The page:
Explained

Direct and indirect impact

The SHARP rise in deaths is attributed to not just Covid-19 deaths, but also indirectly to the pandemic. Many a time, patients could not have reached hospitals in time since the healthcare system was stretched. The pandemic also adversely affected people with chronic health issues.

  • In terms of the largest number of all-cause deaths, Mumbai topped the list with 1,08,113 all-cause deaths in 2021 (11 per cent of all deaths in the state). Notably, it recorded lesser number of deaths than in 2020 (1,11,942).

A state public health official said the 2021 numbers are provisional, and the actual all-cause death numbers can be higher.

Subscriber Only Stories
UPSC Key- December 1, 2022: Why you should read ‘Great Indian Bustard’ or...Premium
Crisis and anger: Reading China’s ‘Zero-Covid’ and anti...Premium
How to read Q2 GDP dataPremium
Arun Singhal: ‘India will keep importing fertilizers from Russia as long ...Premium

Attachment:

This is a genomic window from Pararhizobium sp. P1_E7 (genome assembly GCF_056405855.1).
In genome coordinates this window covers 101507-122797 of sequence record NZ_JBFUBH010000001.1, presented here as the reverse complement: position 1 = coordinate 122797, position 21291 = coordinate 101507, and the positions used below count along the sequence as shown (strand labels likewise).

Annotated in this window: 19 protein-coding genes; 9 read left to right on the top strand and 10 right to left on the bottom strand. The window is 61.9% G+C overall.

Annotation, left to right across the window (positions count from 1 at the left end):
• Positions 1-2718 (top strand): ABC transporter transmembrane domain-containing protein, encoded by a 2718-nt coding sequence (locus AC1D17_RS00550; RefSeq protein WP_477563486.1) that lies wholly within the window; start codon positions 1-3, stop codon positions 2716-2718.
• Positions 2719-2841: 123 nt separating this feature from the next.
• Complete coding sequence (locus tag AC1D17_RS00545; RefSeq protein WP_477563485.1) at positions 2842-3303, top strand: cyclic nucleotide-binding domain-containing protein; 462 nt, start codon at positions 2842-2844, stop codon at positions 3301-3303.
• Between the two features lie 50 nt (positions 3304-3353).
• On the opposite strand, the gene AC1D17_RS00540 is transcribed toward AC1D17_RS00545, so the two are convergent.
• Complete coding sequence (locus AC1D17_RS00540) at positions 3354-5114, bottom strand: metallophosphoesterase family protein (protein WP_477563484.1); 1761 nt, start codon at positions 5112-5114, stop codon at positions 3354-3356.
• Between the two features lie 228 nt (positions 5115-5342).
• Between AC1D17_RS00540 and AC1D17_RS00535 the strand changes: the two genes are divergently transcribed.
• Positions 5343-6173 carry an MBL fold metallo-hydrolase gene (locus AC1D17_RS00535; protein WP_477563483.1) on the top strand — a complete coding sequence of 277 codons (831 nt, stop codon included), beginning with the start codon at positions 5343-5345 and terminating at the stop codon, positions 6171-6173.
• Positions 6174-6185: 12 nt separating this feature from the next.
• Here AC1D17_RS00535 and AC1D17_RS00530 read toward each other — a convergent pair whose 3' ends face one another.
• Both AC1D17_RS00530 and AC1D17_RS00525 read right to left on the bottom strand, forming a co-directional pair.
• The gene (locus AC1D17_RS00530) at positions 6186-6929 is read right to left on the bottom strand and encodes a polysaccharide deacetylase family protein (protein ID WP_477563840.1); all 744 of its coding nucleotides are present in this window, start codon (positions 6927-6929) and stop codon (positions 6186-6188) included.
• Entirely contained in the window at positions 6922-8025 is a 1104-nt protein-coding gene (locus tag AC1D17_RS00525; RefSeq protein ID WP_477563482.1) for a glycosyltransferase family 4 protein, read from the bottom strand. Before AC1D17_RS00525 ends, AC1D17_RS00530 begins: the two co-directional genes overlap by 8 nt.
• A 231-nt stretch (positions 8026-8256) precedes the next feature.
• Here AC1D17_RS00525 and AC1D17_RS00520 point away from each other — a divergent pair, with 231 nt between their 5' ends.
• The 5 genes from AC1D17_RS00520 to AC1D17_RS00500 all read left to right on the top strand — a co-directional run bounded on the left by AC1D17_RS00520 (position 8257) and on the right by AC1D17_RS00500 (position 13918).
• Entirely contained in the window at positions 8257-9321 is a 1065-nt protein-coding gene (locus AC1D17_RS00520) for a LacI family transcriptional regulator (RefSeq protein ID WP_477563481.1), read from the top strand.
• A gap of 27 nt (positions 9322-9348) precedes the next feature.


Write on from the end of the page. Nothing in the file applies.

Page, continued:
A month-wise analysis of all-cause deaths for the state showed that before the pandemic, the average monthly death was hovering around 58,000 which climbed to 67,398 in 2020 and 81,197 in 2021.

Globally, several studies have shown that the post-Covid state has also been associated with increased risk, and individuals who may have died after having contracted Covid-19 would not have Covid explicitly mentioned as the cause of death. Dr Avinash Supe, in-charge of the Covid death committee in Maharasthra, said, “Certainly, there has been a rise in all-cause deaths in Maharashtra. This data includes both direct and indirect impact of Covid which has been observed globally.”